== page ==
​​​Don't stop reading. I need you to understand what they have done!


Clean Water - opinions of Philip Oldfield - Author of novels with strong female protagonists.

Are  you dying of thirst?

There are 750 million people in the world, that's 1 in 9 of us who lack access to clean and safe water.

I awoke this morning feeling thirsty. Now I know why. The news on BBC Radio 4, a painting by Picasso: 'Women of Algiers,' had broken art auction records selling in New York to an anonymous buyer for $179.3m (£115m). 

Astonishing and a grotesque use of money. These were, but the first thoughts that assailed me. My reaction is not about the aesthetics of the painting, nor of the artist, who is undoubtedly a master in art. Nor, I have to declare, is it a judgement on the buyer. My reaction touched upon how much one hundred and fifteen million pounds - £115,000,000 - would achieve if it was used elsewhere. Here are some selected facts:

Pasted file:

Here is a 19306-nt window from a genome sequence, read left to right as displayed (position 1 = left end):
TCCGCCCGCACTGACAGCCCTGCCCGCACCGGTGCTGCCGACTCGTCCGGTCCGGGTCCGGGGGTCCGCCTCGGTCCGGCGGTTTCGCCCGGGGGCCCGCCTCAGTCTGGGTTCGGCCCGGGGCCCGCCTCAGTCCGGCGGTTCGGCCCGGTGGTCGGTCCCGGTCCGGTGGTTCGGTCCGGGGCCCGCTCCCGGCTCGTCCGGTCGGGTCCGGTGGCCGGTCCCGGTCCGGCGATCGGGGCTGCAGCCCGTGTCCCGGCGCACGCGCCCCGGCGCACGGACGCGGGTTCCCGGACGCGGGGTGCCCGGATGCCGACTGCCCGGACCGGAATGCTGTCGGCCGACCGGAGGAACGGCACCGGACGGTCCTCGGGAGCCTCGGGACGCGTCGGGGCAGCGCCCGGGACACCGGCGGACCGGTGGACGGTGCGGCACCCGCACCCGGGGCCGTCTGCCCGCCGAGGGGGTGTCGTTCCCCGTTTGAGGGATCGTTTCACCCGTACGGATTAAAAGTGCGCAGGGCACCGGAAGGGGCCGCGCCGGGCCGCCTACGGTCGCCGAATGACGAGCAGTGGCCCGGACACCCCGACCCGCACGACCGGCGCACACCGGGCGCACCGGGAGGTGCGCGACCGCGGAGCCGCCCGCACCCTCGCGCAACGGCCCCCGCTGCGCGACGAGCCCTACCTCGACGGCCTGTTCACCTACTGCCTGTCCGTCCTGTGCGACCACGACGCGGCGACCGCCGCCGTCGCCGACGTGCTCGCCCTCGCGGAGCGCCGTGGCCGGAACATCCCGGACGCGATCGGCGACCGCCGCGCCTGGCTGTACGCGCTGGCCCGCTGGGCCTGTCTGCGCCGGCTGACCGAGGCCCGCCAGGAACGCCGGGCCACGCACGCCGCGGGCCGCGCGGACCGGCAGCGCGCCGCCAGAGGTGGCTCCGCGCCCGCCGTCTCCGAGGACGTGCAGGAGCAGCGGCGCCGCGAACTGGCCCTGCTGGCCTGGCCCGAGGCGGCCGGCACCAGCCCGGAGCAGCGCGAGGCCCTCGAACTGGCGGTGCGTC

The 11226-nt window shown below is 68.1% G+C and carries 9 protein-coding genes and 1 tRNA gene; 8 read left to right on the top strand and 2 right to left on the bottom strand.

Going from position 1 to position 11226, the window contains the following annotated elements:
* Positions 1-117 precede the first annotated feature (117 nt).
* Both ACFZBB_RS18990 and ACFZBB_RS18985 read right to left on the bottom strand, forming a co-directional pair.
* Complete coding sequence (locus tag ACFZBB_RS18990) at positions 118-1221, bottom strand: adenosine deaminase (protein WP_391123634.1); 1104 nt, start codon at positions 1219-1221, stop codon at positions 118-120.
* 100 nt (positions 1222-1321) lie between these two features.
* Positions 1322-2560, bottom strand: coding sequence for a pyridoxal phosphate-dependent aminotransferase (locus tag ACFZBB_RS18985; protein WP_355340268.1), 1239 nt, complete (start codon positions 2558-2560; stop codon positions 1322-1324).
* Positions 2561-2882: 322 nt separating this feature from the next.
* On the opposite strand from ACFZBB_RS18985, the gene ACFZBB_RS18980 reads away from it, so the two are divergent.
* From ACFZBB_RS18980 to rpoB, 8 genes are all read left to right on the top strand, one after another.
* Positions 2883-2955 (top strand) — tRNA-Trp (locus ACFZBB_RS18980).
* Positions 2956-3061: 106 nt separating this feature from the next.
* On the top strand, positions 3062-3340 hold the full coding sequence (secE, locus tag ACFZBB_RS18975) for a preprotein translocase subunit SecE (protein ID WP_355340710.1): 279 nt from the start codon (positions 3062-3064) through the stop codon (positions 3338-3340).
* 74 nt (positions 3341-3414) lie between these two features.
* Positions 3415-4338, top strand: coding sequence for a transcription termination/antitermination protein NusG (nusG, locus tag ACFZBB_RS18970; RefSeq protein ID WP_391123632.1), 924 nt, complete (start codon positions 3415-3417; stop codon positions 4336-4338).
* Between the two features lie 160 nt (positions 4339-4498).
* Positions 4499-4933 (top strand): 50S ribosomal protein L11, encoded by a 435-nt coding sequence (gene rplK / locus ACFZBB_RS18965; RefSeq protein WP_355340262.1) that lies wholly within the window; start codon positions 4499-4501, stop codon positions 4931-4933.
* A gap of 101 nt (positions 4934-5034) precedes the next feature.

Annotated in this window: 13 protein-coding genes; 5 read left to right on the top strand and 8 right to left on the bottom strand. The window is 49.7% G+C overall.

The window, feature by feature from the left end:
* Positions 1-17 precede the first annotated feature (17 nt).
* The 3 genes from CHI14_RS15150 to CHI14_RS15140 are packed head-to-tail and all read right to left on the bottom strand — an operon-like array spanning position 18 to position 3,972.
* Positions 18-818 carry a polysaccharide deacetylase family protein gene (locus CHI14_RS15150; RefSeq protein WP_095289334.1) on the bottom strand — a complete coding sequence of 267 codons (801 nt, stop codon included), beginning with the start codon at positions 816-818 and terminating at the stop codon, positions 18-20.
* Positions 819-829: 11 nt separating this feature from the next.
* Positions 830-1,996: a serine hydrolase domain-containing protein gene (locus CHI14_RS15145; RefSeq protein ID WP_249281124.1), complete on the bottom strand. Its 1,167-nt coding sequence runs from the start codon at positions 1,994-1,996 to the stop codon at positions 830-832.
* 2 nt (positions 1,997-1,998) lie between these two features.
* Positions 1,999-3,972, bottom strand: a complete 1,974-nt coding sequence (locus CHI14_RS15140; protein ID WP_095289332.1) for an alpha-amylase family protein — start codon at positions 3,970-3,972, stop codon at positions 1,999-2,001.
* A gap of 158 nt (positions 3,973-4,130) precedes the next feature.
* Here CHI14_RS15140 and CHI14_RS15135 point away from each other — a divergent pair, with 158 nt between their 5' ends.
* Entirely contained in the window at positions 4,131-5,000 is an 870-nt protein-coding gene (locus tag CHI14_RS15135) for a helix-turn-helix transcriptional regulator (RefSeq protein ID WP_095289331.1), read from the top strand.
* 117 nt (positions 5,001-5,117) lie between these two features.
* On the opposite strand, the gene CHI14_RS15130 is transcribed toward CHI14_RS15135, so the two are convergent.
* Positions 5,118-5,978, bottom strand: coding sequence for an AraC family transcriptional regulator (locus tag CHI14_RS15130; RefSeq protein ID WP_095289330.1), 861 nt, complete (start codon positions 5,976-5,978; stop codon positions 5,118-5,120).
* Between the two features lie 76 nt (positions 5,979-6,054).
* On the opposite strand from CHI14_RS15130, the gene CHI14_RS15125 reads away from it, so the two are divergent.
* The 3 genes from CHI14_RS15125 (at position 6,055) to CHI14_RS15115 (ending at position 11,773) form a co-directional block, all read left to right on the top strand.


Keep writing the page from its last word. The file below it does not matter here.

Median annual gross salary of full-time workers in the UK in 2014 was £27,195. Over 4,200 jobs in the UK could be supported for a year (not including employer on-costs). Or employ over 5,350 nurses in the UK for a year. The starting salary for a nurse is £21,478. 

​​The sale price of Picasso's painting, Women in Algiers, which sold for $179.3 m, would provide 7.2 million people with clean, safe water.

Reservoir of water - Author - Philip Oldfield
Picasso - Author - Philip Oldfield

Access to clean, safe water

But here is the most stunning impact the sale of the painting by Picasso ($179.3m/£115m) could achieve...

According to Water.Org  $25 will provide access to clean, safe water for one person.

The maths. It's simple. The sale of Picasso's painting, Women in Algiers, which sold for $179.3m would provide 7,172,000 people with clean, safe water.

Just think, almost 7.2 million people no longer dying of thirst. 

We could all drink to that, couldn't we?

Philip A. Oldfield